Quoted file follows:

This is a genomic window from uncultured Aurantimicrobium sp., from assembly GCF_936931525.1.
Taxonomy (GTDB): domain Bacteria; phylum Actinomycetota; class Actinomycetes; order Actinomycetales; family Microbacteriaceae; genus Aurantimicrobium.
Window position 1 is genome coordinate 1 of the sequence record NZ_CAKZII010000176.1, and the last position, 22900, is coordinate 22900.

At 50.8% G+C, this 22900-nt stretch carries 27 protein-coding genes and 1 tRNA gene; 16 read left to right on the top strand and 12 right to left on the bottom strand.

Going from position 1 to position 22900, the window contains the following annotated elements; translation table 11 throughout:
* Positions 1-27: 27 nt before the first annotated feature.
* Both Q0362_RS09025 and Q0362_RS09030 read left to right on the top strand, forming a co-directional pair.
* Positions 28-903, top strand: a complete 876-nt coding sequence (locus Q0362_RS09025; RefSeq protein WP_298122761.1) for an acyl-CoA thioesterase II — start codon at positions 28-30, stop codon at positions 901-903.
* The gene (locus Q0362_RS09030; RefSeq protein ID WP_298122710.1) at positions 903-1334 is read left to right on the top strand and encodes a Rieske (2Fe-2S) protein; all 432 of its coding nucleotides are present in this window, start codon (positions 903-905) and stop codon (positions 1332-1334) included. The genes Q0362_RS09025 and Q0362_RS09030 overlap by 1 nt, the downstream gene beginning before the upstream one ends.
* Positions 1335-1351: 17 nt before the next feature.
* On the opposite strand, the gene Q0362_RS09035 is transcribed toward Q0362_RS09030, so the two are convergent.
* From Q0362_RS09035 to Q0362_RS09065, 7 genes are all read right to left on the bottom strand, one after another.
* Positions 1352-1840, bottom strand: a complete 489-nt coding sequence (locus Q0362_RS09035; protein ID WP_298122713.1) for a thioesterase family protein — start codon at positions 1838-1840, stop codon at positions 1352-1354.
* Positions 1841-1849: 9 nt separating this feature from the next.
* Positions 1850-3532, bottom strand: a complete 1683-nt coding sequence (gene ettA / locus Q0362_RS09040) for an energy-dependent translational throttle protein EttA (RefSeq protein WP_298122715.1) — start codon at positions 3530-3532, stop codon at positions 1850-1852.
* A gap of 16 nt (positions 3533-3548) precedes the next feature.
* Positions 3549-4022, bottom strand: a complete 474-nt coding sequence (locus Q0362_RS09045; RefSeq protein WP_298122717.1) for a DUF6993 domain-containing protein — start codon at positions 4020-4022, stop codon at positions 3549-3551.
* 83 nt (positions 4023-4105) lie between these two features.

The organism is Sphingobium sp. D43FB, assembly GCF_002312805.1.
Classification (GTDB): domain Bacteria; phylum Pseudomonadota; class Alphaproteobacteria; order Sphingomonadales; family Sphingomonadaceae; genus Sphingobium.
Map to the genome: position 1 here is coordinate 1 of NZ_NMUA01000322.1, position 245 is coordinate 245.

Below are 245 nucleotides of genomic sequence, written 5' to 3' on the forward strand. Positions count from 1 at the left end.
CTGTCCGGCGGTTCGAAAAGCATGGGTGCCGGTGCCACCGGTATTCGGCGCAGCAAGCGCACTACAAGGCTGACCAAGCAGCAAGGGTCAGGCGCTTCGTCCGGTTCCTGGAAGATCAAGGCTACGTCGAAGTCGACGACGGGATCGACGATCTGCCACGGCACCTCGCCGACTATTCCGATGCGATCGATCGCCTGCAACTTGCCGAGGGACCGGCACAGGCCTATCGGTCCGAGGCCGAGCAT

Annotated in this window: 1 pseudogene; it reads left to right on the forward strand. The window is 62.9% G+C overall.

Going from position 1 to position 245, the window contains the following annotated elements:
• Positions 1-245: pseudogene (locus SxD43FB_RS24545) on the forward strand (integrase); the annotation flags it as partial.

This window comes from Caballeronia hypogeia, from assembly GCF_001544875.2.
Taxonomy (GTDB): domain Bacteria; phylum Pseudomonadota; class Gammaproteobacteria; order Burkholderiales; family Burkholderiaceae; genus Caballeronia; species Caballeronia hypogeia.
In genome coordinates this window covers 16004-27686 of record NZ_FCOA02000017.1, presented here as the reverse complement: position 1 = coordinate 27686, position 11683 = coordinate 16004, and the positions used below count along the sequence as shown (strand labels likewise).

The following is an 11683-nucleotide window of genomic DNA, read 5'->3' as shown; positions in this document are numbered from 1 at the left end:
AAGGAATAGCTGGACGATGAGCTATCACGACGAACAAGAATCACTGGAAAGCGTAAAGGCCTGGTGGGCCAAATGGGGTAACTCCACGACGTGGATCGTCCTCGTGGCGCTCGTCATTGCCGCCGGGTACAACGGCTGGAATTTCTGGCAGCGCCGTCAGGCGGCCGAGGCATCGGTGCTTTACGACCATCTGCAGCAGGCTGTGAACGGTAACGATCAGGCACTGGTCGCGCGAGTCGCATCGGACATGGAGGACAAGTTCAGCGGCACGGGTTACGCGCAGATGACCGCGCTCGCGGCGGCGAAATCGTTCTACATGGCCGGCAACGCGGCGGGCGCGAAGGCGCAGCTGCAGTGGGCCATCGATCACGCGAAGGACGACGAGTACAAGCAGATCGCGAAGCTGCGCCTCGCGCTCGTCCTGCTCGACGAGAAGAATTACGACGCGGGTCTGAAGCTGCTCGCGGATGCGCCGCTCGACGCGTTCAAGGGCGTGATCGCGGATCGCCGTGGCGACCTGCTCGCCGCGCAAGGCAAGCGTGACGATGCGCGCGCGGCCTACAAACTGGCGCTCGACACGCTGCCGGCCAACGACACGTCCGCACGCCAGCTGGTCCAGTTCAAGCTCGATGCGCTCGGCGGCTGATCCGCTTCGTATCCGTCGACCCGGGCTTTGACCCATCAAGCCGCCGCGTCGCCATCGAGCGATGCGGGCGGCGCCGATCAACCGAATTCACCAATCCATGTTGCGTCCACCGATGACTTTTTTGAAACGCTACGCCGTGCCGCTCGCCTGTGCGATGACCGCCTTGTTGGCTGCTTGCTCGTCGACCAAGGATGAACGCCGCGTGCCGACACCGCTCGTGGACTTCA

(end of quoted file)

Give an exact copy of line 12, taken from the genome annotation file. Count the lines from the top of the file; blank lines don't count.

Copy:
* From Q0362_RS09035 to Q0362_RS09065, 7 genes are all read right to left on the bottom strand, one after another.